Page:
Moreover, energy communities in Germany yield benefits for the energy system. By supporting local production and distribution of renewable energy, energy communities promote the establishment of a decentralised energy system. A decentralised structure of the energy system is less vulnerable (e.g., to cyber-attacks) and more reliable. Furthermore, the rollout of renewable energy contributes to increasing the independency of fossil fuels and the associated export nations. Hence, energy communities can be seen as beneficial regarding energy security.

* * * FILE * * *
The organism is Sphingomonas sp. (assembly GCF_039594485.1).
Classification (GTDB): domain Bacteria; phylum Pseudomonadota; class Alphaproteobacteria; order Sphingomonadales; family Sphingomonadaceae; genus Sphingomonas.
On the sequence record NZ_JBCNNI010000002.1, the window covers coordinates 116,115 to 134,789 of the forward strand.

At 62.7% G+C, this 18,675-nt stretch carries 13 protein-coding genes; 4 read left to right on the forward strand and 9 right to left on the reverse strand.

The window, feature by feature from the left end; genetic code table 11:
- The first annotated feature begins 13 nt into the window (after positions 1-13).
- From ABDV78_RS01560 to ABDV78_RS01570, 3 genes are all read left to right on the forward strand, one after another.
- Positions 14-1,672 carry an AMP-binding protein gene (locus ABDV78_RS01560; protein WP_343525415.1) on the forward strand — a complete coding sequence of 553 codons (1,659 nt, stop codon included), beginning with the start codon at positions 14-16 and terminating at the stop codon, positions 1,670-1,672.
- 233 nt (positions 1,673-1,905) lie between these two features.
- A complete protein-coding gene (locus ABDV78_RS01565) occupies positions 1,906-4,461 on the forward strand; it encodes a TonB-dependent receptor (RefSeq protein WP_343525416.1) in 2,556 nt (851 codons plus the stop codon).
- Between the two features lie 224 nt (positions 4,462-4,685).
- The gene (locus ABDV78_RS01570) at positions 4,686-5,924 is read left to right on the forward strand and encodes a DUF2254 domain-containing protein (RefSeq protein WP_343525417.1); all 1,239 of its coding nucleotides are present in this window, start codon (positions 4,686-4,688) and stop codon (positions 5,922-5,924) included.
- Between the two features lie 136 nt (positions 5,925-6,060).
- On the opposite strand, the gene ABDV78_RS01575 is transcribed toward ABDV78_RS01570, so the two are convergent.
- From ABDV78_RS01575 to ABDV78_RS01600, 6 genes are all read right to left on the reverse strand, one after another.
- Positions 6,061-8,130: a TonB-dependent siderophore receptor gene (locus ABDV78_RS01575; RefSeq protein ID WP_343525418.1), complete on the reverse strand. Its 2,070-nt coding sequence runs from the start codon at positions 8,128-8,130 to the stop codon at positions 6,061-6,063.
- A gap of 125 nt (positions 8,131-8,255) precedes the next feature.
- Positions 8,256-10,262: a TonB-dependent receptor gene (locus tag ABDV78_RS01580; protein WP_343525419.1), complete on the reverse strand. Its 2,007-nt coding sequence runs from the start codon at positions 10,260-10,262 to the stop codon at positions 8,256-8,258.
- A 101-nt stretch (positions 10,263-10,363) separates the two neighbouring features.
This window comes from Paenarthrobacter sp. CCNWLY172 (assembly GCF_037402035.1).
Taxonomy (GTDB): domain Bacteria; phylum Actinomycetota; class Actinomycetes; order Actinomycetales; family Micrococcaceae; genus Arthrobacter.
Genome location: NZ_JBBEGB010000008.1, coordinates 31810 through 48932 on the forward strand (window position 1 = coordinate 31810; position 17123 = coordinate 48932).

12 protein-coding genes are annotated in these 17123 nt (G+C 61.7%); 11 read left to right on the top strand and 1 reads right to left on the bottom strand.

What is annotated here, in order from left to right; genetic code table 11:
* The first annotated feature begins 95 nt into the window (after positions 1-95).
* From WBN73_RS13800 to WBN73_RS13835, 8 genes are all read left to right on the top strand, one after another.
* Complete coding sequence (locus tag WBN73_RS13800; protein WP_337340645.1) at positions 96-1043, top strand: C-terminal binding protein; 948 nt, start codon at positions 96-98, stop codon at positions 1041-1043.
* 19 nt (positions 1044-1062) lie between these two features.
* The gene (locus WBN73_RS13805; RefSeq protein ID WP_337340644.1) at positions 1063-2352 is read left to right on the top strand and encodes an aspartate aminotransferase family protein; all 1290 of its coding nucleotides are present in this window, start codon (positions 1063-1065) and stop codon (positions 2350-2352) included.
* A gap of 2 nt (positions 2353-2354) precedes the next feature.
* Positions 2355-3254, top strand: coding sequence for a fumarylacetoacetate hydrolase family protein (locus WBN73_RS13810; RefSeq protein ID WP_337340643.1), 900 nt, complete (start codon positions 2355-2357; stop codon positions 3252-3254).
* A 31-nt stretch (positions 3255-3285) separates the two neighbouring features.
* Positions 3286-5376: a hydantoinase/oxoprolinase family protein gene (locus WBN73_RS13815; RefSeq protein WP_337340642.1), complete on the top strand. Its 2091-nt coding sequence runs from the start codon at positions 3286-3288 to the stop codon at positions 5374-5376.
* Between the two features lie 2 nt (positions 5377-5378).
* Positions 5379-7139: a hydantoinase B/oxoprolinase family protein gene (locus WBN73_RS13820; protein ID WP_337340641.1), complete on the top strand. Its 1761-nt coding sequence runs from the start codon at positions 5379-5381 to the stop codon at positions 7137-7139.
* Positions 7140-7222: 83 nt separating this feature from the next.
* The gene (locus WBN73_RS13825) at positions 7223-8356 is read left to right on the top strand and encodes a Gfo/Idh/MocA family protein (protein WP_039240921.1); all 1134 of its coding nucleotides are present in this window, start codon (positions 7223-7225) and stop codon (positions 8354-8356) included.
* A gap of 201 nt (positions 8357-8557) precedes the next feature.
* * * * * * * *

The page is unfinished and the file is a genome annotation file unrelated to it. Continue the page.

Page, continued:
For a completely renewable electricity market, it is necessary to adapt energy usage/demand to energy supply. Energy communities can contribute to balance energy supply and demand. To use the possible benefits of energy communities to the electricity market, the implementation of energy sharing is crucial. However, as explained above, Germany has not yet implemented the EU guidelines regarding energy sharing. Energy sharing provides incentives to adapt energy consumption to energy production, i.e., consume energy when it is produced. Energy sharing could be implemented by introducing two separate tariffs/ electricity prices for the electricity produced by the energy community and a market price. It has the potential to reduce the burden of the electricity grid, especially when future electricity demand increases due to the increasing dissemination of electric cars and heat pumps.

Examples of real-life Energy Communities in Germany